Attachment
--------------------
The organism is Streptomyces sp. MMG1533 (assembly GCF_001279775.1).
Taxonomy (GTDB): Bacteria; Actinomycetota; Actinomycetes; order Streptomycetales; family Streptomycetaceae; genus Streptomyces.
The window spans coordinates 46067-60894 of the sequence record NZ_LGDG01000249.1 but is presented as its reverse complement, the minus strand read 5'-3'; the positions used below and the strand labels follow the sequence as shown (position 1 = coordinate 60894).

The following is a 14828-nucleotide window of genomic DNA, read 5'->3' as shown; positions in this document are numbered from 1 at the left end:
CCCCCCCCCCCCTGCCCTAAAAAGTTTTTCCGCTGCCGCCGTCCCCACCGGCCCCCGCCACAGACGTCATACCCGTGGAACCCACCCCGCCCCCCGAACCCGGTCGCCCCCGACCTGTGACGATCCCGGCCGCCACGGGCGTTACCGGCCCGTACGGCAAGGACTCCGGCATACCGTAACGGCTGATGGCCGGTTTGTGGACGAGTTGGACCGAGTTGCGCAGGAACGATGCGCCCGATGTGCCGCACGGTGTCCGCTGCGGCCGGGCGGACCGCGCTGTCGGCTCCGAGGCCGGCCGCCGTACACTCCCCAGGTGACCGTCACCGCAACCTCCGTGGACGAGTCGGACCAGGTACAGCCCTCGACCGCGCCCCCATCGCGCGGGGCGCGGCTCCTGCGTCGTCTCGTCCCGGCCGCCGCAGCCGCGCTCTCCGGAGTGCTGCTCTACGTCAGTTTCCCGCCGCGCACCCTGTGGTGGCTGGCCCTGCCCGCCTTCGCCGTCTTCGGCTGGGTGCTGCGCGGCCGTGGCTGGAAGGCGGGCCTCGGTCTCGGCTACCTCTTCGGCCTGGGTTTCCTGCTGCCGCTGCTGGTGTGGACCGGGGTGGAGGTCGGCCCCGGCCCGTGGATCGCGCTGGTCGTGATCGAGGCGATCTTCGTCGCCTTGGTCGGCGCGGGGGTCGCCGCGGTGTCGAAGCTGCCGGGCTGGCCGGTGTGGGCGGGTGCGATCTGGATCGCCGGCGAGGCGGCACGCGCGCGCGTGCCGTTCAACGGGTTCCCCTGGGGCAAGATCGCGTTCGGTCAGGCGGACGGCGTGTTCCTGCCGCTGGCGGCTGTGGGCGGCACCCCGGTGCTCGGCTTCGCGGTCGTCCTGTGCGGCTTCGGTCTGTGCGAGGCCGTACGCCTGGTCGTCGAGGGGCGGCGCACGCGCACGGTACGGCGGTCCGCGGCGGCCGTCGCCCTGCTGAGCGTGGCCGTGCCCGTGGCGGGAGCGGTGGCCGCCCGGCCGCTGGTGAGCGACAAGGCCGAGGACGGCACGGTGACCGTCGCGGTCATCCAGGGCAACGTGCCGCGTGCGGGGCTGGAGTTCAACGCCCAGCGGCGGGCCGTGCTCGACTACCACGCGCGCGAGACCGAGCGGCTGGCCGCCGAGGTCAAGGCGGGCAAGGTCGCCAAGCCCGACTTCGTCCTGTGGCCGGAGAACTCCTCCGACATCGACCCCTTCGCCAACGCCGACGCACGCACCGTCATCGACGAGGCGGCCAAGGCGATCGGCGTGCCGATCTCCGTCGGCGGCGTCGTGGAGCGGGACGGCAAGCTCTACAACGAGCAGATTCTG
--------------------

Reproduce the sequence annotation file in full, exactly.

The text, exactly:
The organism is Streptomyces sp. MMG1533 (assembly GCF_001279775.1).
Taxonomy (GTDB): Bacteria; Actinomycetota; Actinomycetes; order Streptomycetales; family Streptomycetaceae; genus Streptomyces.
The window spans coordinates 46067-60894 of the sequence record NZ_LGDG01000249.1 but is presented as its reverse complement, the minus strand read 5'-3'; the positions used below and the strand labels follow the sequence as shown (position 1 = coordinate 60894).

The following is a 14828-nucleotide window of genomic DNA, read 5'->3' as shown; positions in this document are numbered from 1 at the left end:
CCCCCCCCCCCCTGCCCTAAAAAGTTTTTCCGCTGCCGCCGTCCCCACCGGCCCCCGCCACAGACGTCATACCCGTGGAACCCACCCCGCCCCCCGAACCCGGTCGCCCCCGACCTGTGACGATCCCGGCCGCCACGGGCGTTACCGGCCCGTACGGCAAGGACTCCGGCATACCGTAACGGCTGATGGCCGGTTTGTGGACGAGTTGGACCGAGTTGCGCAGGAACGATGCGCCCGATGTGCCGCACGGTGTCCGCTGCGGCCGGGCGGACCGCGCTGTCGGCTCCGAGGCCGGCCGCCGTACACTCCCCAGGTGACCGTCACCGCAACCTCCGTGGACGAGTCGGACCAGGTACAGCCCTCGACCGCGCCCCCATCGCGCGGGGCGCGGCTCCTGCGTCGTCTCGTCCCGGCCGCCGCAGCCGCGCTCTCCGGAGTGCTGCTCTACGTCAGTTTCCCGCCGCGCACCCTGTGGTGGCTGGCCCTGCCCGCCTTCGCCGTCTTCGGCTGGGTGCTGCGCGGCCGTGGCTGGAAGGCGGGCCTCGGTCTCGGCTACCTCTTCGGCCTGGGTTTCCTGCTGCCGCTGCTGGTGTGGACCGGGGTGGAGGTCGGCCCCGGCCCGTGGATCGCGCTGGTCGTGATCGAGGCGATCTTCGTCGCCTTGGTCGGCGCGGGGGTCGCCGCGGTGTCGAAGCTGCCGGGCTGGCCGGTGTGGGCGGGTGCGATCTGGATCGCCGGCGAGGCGGCACGCGCGCGCGTGCCGTTCAACGGGTTCCCCTGGGGCAAGATCGCGTTCGGTCAGGCGGACGGCGTGTTCCTGCCGCTGGCGGCTGTGGGCGGCACCCCGGTGCTCGGCTTCGCGGTCGTCCTGTGCGGCTTCGGTCTGTGCGAGGCCGTACGCCTGGTCGTCGAGGGGCGGCGCACGCGCACGGTACGGCGGTCCGCGGCGGCCGTCGCCCTGCTGAGCGTGGCCGTGCCCGTGGCGGGAGCGGTGGCCGCCCGGCCGCTGGTGAGCGACAAGGCCGAGGACGGCACGGTGACCGTCGCGGTCATCCAGGGCAACGTGCCGCGTGCGGGGCTGGAGTTCAACGCCCAGCGGCGGGCCGTGCTCGACTACCACGCGCGCGAGACCGAGCGGCTGGCCGCCGAGGTCAAGGCGGGCAAGGTCGCCAAGCCCGACTTCGTCCTGTGGCCGGAGAACTCCTCCGACATCGACCCCTTCGCCAACGCCGACGCACGCACCGTCATCGACGAGGCGGCCAAGGCGATCGGCGTGCCGATCTCCGTCGGCGGCGTCGTGGAGCGGGACGGCAAGCTCTACAACGAGCAGATTCTG